Miss Holmes

by Kelly May

EDGE Media Network Contributor

Monday April 9, 2018

Shelley Bolman, Marge Dunn and Brittany Rolfs in "Miss Holmes" at the Greater Boston Stage Company through April 22.
Shelley Bolman, Marge Dunn and Brittany Rolfs in "Miss Holmes" at the Greater Boston Stage Company through April 22.  

A grand murder mystery has come to the Greater Boston Stage Company in "Miss Holmes," which continues at the company's Stoneham home until April 22. In "Christopher M. Walsh's rethinking of the classic characters of Arthur Conan Doyle, a female Holmes and Watson navigate London while solving a murder mystery and negotiating the gender dynamics of 19th century London. In this delightful production, there's a mystery worthy for Holmes and Watson to solve.

Marge Dunn (Sherlock Holmes) and Brittany Rolfs (Dr. Watson) inhabited these famous characters with excellent acting and strong chemistry. From the first scenes, the script and the actors created a world where Holmes' quirky sleuthing and Dr. Watson's groundbreaking work as a female in the medical profession were believable. The fact that the characters were female made the story even more dramatic.

In all stories, Holmes' peculiar personality skirts what is considered the norm in society. For women in 19th century London, the definition of female acceptability was narrower, and Holmes' odd characteristics make his potential incarceration in an insane asylum that looms in the background all too real. This added tension plays well in the mystery. I will not reveal details here, since audiences should not be robbed of the fun.

The set design by Katy Monthei was deceptively simplistic. Composed of two benches, one chair, and gray fabric panels falling from the ceiling, the set sounds overly minimalistic. But, Monthei projected black and white photos onto the panels to set each scene. From the outside of Scotland Yard to the inside of Holmes' flat, the photos gave the audience enough visual cues to fill in the rest. In a time of movies and television shows, where every emotion, back story, and thought is told in excruciating detail, it was nice to use one's own imagination in a play's world building.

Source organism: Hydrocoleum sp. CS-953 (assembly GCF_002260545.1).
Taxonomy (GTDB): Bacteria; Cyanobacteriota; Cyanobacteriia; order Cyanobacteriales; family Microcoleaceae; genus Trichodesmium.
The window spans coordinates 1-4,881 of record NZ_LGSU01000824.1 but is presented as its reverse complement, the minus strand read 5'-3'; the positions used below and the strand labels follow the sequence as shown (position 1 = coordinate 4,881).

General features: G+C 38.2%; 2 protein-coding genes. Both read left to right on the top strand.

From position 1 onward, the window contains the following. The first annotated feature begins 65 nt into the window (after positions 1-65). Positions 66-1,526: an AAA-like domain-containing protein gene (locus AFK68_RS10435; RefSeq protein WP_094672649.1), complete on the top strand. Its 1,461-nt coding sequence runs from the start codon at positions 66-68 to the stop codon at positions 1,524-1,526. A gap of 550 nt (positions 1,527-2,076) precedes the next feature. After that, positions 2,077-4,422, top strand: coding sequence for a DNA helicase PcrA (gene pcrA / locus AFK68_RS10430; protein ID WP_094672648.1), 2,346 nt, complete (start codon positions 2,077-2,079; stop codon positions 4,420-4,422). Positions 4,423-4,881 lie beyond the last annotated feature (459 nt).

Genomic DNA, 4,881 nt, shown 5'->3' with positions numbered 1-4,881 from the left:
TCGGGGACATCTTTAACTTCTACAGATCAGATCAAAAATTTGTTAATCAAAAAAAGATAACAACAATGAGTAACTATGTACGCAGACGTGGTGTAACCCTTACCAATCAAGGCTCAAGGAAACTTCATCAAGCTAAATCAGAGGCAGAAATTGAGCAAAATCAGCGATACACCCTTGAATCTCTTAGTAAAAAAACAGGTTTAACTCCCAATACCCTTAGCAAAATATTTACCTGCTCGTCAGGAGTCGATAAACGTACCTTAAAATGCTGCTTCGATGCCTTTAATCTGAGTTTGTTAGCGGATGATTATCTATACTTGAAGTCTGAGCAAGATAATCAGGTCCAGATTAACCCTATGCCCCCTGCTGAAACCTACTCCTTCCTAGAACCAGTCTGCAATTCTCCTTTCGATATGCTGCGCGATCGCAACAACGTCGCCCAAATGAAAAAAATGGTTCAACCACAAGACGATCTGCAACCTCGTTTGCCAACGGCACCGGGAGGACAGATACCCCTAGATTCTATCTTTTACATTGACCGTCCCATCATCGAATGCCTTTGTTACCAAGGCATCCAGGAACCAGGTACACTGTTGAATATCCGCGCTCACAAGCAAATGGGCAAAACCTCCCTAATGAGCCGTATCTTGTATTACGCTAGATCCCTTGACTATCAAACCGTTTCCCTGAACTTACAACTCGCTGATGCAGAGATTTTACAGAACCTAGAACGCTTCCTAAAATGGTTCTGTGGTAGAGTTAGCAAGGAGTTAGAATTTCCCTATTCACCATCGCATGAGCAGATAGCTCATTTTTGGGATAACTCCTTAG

Many of us have limited time to attend theater, and there is no shortage of options in the Boston area. One thing that I love about regional theaters such as the Greater Boston Stage Company is that these are "our" people. They may not only be a Technical Director at the Roxbury Latin School (Marge Dunn who plays Sherlock Holmes), a theatre teacher at Concord Academy (ensemble member Shelley Bolman) or my guide at Cambridge Historical Tours (ensemble member Daniel Berger-Jones), but they are also a part of our community. And, it is nice to enjoy our local actors, especially in such a delightful production. "The game is afoot!" at the Greater Boston Stage Company, and it is a good time to catch up on a new version of some beloved characters.

"Miss Holmes" continues through April 22 at the Greater Boston Stage Company, 395 Main Street, Stoneham, MA. For tickets and more information, visit the theater company's website.